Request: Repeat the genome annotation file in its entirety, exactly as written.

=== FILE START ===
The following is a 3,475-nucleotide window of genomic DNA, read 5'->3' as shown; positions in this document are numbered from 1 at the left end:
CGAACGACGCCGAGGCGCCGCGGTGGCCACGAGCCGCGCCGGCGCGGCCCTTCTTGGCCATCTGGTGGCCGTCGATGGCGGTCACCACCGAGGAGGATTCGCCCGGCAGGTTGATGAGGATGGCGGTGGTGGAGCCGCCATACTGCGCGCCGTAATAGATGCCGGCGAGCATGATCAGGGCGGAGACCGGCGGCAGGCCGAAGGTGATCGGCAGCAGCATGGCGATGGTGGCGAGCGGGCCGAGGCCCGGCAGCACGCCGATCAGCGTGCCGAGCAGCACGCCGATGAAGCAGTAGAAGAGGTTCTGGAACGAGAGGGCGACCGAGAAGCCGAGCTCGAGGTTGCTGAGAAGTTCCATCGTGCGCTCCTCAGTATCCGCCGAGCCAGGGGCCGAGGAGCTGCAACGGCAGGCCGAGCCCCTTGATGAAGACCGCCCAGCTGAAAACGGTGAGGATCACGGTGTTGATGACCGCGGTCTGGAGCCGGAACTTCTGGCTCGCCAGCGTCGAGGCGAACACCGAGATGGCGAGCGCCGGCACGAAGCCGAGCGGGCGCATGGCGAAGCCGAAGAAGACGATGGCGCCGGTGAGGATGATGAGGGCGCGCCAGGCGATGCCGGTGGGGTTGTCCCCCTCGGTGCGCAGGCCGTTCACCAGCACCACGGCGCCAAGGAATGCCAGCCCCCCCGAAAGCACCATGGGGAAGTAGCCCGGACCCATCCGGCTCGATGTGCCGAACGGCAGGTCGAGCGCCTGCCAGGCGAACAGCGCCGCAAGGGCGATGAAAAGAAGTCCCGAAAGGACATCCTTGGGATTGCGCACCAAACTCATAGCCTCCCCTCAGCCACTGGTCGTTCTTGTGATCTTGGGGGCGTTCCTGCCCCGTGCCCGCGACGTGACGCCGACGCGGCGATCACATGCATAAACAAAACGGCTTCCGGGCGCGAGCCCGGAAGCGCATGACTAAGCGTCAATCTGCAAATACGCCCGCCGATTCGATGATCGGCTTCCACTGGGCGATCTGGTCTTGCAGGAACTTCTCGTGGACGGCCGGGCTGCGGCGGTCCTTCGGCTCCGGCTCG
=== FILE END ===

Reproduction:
The following is a 3,475-nucleotide window of genomic DNA, read 5'->3' as shown; positions in this document are numbered from 1 at the left end:
CGAACGACGCCGAGGCGCCGCGGTGGCCACGAGCCGCGCCGGCGCGGCCCTTCTTGGCCATCTGGTGGCCGTCGATGGCGGTCACCACCGAGGAGGATTCGCCCGGCAGGTTGATGAGGATGGCGGTGGTGGAGCCGCCATACTGCGCGCCGTAATAGATGCCGGCGAGCATGATCAGGGCGGAGACCGGCGGCAGGCCGAAGGTGATCGGCAGCAGCATGGCGATGGTGGCGAGCGGGCCGAGGCCCGGCAGCACGCCGATCAGCGTGCCGAGCAGCACGCCGATGAAGCAGTAGAAGAGGTTCTGGAACGAGAGGGCGACCGAGAAGCCGAGCTCGAGGTTGCTGAGAAGTTCCATCGTGCGCTCCTCAGTATCCGCCGAGCCAGGGGCCGAGGAGCTGCAACGGCAGGCCGAGCCCCTTGATGAAGACCGCCCAGCTGAAAACGGTGAGGATCACGGTGTTGATGACCGCGGTCTGGAGCCGGAACTTCTGGCTCGCCAGCGTCGAGGCGAACACCGAGATGGCGAGCGCCGGCACGAAGCCGAGCGGGCGCATGGCGAAGCCGAAGAAGACGATGGCGCCGGTGAGGATGATGAGGGCGCGCCAGGCGATGCCGGTGGGGTTGTCCCCCTCGGTGCGCAGGCCGTTCACCAGCACCACGGCGCCAAGGAATGCCAGCCCCCCCGAAAGCACCATGGGGAAGTAGCCCGGACCCATCCGGCTCGATGTGCCGAACGGCAGGTCGAGCGCCTGCCAGGCGAACAGCGCCGCAAGGGCGATGAAAAGAAGTCCCGAAAGGACATCCTTGGGATTGCGCACCAAACTCATAGCCTCCCCTCAGCCACTGGTCGTTCTTGTGATCTTGGGGGCGTTCCTGCCCCGTGCCCGCGACGTGACGCCGACGCGGCGATCACATGCATAAACAAAACGGCTTCCGGGCGCGAGCCCGGAAGCGCATGACTAAGCGTCAATCTGCAAATACGCCCGCCGATTCGATGATCGGCTTCCACTGGGCGATCTGGTCTTGCAGGAACTTCTCGTGGACGGCCGGGCTGCGGCGGTCCTTCGGCTCCGGCTCG